These big Honda’s always remind that” homologation specials” did not start in the 1990’s.  By today’s standards the  CB1100R might seem a bit dated but the list of special goodies is impressive:  forged pistons, aluminum fuel tank, aggressive cam shafts,  upgraded  gearbox and solo seat.  Nice!

I did not find any information regarding the 1100R’s suspesnsion.  Can anyone confirm if the R’s suspension was upgraded over the standard model?  Yes, the mufflers are aftermarket (Staintune) and the seller does not mention if he has the originals.

If you know your Honda’s you know this model was not imported into the U.S.  This bike is located in Australia.  The seller states it is a low mileage bike that has been in storage for over 20 years.  The bike has had three owners and has had paintwork done on the bodywork and engine over the years.   He notes the blue is slightly off from stock and the cases are the wrong color.  Paintwork always leads to that question:  why?

My Aussie spy Chris had spotted this bike well over three weeks ago but she  is still awaiting a new home.  I’m assuming the high starting bid of $13,000 Australian  is the major reason.  The non stock condition being another.  Price ranges on the CB1100R seem to vary  greatly.  We’ve listed some pristine examples  in the high teens and others had bidding stop well below $10,000 and did not make reserve.  Maybe, only the more powerful “D” model commands the higher prices.  Obviously, the bikes location might deter a lot of perspective buyers.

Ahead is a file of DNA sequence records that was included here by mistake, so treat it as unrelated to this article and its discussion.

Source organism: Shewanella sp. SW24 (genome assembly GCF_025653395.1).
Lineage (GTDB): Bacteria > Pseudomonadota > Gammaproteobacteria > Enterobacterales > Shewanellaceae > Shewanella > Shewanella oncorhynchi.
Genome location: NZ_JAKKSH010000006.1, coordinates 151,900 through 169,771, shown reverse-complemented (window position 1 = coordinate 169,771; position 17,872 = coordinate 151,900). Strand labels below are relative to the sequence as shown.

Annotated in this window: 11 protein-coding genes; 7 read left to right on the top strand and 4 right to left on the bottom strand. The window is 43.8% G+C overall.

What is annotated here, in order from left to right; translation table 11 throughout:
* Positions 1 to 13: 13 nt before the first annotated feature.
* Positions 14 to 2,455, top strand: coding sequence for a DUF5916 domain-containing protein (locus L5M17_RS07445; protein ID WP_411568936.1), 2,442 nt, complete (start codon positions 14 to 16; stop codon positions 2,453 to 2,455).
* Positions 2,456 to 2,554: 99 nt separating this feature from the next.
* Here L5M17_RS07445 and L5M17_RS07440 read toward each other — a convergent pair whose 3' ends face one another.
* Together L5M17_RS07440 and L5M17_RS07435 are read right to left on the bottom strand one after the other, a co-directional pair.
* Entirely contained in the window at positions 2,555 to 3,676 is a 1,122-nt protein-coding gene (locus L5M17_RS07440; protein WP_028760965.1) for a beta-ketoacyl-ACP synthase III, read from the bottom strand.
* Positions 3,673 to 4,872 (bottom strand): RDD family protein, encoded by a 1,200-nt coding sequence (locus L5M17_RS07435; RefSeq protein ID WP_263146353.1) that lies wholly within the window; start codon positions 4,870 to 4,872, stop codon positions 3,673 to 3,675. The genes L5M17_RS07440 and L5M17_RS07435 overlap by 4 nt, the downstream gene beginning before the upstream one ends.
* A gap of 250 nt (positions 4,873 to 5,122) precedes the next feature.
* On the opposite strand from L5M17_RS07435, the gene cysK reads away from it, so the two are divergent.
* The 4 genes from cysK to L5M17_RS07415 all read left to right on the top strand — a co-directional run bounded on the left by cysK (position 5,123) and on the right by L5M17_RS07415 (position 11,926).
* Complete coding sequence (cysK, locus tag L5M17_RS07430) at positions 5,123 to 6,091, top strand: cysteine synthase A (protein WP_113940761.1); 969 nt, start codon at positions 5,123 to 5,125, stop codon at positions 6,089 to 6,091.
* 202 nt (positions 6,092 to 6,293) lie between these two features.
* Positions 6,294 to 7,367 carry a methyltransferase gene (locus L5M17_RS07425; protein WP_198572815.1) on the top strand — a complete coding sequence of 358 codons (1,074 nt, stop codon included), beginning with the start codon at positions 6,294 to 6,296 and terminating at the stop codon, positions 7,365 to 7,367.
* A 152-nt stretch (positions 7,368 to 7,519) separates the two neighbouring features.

It seems to need nothing more than a cosmetic restoration.  With never more than 1500 produced a year over a three year period it might be worth at least making the seller an offer.  The seller does have the bike listed as a 1981 “C” model.  I know never to trust Wikipedia but it lists the “C” model as a 1982 model.  Can anyone confirm or deny?  “B” or “C” shouldn’t matter too much.  It is the “D” model that has a few more ponies that might make it the most desirable.

Click here to see the auction.


Ducati August 4, 2011 posted by and Weekly Recap!

This week on RSBFS we have seen quite the diverse selection of sport bikes. From a minty RG500 to a couple of awesome and reasonably priced ZX-7’s, and a Ducati 851 from a personal collection to a couple of CBR RR’s with greatly different engine capacities. What more could you ask for? Hint; it’s and! Here is what’s been going down at our sister sites CSBFS and CBFS.

Old School: 1967 Ducati 250 Monza For Sale!


This one has a tough name! 1973 Norton Commando Combat

1987 Moto Guzzi LeMans 1000 on CSBFS

Super Clean Resto is right! 1974 Honda CB on CBSF!


Classic Sport Bikes For Sale January 9, 2011 posted by